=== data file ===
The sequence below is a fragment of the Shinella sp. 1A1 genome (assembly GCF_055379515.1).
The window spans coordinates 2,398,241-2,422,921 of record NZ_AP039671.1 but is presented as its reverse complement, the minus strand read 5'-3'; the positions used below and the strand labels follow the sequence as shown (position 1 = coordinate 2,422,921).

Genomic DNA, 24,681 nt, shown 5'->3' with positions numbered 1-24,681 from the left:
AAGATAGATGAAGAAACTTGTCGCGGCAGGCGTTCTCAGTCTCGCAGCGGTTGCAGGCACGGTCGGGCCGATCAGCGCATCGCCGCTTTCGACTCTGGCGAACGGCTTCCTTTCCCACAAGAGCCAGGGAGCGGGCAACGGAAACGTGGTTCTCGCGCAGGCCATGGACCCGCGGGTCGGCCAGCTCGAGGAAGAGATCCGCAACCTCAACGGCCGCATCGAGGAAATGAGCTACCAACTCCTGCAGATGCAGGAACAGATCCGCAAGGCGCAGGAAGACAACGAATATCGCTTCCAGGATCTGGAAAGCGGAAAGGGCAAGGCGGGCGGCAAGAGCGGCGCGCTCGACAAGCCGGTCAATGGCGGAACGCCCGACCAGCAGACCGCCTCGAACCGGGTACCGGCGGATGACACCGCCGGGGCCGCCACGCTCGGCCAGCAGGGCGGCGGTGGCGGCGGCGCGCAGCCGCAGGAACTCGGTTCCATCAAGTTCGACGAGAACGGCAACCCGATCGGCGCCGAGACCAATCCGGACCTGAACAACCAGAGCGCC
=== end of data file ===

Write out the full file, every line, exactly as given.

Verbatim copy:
The sequence below is a fragment of the Shinella sp. 1A1 genome (assembly GCF_055379515.1).
The window spans coordinates 2,398,241-2,422,921 of record NZ_AP039671.1 but is presented as its reverse complement, the minus strand read 5'-3'; the positions used below and the strand labels follow the sequence as shown (position 1 = coordinate 2,422,921).

Genomic DNA, 24,681 nt, shown 5'->3' with positions numbered 1-24,681 from the left:
AAGATAGATGAAGAAACTTGTCGCGGCAGGCGTTCTCAGTCTCGCAGCGGTTGCAGGCACGGTCGGGCCGATCAGCGCATCGCCGCTTTCGACTCTGGCGAACGGCTTCCTTTCCCACAAGAGCCAGGGAGCGGGCAACGGAAACGTGGTTCTCGCGCAGGCCATGGACCCGCGGGTCGGCCAGCTCGAGGAAGAGATCCGCAACCTCAACGGCCGCATCGAGGAAATGAGCTACCAACTCCTGCAGATGCAGGAACAGATCCGCAAGGCGCAGGAAGACAACGAATATCGCTTCCAGGATCTGGAAAGCGGAAAGGGCAAGGCGGGCGGCAAGAGCGGCGCGCTCGACAAGCCGGTCAATGGCGGAACGCCCGACCAGCAGACCGCCTCGAACCGGGTACCGGCGGATGACACCGCCGGGGCCGCCACGCTCGGCCAGCAGGGCGGCGGTGGCGGCGGCGCGCAGCCGCAGGAACTCGGTTCCATCAAGTTCGACGAGAACGGCAACCCGATCGGCGCCGAGACCAATCCGGACCTGAACAACCAGAGCGCC